Biometric Product Investigation
There are some relatively inexpensive products and some free software available for many biometrics.
For example, several face recognition freeware applications were previously examined,
see the Research Day 2009 papers:
Face Biometric Systems
and Face Biometrics: A Longitudinal Study.
This project team will acquire several biometric software systems and evaluate their performance (more on this later).
Your first task (should take only one week) will be to create a table of the available biometric products
that includes the biometric, the company, a link to the product, and the cost
(some software may be free on a trial basis).
Your customer will purchase some of these products, and
while the products are being obtained you can work with those that are free on a trial basis.
The main tasks will be structured on completion of the first task and will require some programming.
One of the products we will almost certainly purchase is a key logger that records all keystrokes
on the machine on which it is installed.
One of these key loggers was investigated in an earlier project, see Research Day 2010 paper entitled
Keystroke Biometric: Data/Feature Experiments.
In order to test the key logger output we will convert the output of at least one of the keyloggers
into the raw-data input format of the Pace University Keystroke Biometric System.
Another task on this project might be to compare several face recognition systems
and create an interesting face recognition demonstration.
The demonstration will allow an instructor to collect face images of a class of students
and determine which students look most similar to other students in the class.
Fast Agile XP Deliverables
We will use the agile methodology,
particularly Extreme Programming (XP) which involves small releases and fast turnarounds in roughly two-week iterations.
Many of these deliverables can be done in parallel by different members or subsets of the team.
The following is the current list of deliverables
(ordered by the date initiated, deliverable modifications marked in red,
initiated date marked in bold red if programming involved,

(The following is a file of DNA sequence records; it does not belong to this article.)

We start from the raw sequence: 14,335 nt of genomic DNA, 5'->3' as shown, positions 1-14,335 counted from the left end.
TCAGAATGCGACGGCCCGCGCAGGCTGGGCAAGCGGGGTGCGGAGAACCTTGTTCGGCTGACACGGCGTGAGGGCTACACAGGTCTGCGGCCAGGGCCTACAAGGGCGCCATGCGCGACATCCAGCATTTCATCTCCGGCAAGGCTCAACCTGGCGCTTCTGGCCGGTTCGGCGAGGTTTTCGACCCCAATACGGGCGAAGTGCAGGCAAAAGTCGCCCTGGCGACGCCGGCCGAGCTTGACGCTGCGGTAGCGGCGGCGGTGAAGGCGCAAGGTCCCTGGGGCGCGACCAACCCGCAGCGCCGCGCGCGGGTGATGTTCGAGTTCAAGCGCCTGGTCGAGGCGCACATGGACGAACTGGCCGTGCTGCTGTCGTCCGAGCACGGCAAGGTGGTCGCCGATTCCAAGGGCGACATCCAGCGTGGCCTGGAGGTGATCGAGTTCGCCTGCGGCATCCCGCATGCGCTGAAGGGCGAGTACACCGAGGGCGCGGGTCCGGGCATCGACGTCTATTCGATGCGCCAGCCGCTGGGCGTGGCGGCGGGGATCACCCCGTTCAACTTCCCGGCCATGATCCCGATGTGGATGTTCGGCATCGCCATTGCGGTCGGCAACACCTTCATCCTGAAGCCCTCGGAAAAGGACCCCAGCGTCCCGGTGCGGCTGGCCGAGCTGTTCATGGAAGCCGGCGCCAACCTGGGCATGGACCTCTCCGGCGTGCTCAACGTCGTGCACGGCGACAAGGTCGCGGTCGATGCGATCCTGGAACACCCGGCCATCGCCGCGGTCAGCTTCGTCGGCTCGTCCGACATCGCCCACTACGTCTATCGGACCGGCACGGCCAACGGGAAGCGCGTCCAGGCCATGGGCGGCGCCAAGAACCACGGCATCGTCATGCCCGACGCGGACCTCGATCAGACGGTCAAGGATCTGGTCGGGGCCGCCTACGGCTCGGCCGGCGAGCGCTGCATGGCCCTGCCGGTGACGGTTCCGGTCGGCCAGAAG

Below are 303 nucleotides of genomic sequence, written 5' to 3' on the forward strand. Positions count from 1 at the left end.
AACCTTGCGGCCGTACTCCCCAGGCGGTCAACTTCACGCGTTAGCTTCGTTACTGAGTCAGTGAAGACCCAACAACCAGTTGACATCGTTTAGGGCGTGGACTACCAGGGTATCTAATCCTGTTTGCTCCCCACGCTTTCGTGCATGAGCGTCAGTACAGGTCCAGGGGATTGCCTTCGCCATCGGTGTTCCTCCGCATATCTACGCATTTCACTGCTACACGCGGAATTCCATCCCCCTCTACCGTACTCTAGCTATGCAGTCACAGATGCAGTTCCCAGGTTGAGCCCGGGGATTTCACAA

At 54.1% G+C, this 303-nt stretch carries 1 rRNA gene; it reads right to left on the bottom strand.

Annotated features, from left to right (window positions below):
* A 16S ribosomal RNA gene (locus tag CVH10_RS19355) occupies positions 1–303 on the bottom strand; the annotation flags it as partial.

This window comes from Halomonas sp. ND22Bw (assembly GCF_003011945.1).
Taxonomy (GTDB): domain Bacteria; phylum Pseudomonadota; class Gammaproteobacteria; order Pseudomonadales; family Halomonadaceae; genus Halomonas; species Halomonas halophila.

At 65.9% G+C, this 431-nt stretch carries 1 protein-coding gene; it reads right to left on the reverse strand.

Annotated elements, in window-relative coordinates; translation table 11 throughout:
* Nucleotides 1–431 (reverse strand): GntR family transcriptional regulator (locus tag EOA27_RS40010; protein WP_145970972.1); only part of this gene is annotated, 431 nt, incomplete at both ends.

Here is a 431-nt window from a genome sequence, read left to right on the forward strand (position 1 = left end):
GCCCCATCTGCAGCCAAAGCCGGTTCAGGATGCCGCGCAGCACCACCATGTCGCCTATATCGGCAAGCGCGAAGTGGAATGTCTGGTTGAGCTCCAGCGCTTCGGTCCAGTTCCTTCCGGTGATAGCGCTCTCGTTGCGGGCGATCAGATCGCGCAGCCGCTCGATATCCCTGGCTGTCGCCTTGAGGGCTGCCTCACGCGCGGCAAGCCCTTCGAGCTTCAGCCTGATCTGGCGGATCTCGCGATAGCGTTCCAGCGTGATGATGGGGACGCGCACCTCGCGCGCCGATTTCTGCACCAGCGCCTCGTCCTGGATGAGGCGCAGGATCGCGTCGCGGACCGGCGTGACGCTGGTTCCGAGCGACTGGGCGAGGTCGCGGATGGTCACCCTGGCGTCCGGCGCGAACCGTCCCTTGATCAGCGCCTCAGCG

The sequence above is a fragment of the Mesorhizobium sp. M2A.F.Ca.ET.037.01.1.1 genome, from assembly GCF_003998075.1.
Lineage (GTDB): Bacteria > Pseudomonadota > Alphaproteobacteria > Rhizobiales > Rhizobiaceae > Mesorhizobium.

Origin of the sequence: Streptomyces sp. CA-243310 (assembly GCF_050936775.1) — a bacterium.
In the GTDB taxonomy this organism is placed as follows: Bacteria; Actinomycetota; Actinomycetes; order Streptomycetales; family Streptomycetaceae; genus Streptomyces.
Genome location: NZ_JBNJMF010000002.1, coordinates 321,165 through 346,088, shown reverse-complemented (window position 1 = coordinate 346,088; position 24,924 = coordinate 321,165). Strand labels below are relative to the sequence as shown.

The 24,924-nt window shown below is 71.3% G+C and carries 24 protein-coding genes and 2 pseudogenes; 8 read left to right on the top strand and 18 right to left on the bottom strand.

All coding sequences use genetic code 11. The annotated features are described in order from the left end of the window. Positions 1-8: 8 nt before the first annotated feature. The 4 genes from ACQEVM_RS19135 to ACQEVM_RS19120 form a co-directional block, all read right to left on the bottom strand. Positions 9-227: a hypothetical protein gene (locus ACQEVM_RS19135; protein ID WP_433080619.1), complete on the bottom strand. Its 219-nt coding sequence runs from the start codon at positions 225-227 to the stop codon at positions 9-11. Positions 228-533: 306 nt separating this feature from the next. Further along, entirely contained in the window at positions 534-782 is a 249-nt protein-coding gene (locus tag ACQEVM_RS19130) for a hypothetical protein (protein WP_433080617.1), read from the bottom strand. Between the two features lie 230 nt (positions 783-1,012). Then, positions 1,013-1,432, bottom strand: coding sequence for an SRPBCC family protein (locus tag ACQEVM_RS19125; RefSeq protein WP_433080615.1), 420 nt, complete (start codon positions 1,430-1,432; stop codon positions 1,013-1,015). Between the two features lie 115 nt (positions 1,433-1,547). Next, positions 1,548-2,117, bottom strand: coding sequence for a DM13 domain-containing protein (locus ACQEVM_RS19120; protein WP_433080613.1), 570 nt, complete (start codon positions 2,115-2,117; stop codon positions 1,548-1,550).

completion date and related comments marked in green,
pseudo-code marked in blue):
- 9/30 (to be completed in one week). Completed 10/15.
Obtain a basic understanding of biometrics and review previous project work.
Investigate biometric products costing less than about $1000 each and create a list of these products that includes:
the biometric (face, finger, palm, etc.), product name and company, price (and if free trial available), and description.
If available, download trial versions for testing.
This must be done quickly because we have approximately $10K that needs to be spent in October.
- 10/15 (to be completed by midterm checkpoint 11/11) .
Working in subgroups of one or two, become familiar with and conduct preliminary tests on trial versions of the following types of products:
- Face: Develop a procedure to conduct an interesting security demonstration that compares faces of the students in a class.
Test the procedure on the face images (photos) of the students in this class to obtain a matrix of similarity scores,
allowing us to easily determine which students look most similar.
Also compare the student face images against famous people (Elvis Presley, etc.)
to determine which famous person each student most closely resembles.
Preliminary work on this was performed in an earlier project.
- Voice: Develop a procedure for an interesting security demonstration that compares voices of the students in a class.
Test the procedure on the wav files of the students in this class to obtain a matrix of similarity scores,
so it is easy to determine which students sound most similar.
Have each student record the phrase "My name is (say name)" and extract the initial portion of the speech signal "My name is"
which is in common to all the recordings.
- Keylogger: Capture the keystroke information of ten users entering short paragraphs of about 100 words in a simulated email application.
Each of the ten users should enter ten free-text (arbitrary input) paragraphs, five for training and five for testing.
Convert the format of the keylogger output into the format of the Pace University Keystroke System (PKS) -
this step requires programming.
Obtain system performance on the ten users by running the converted-format data through PKS.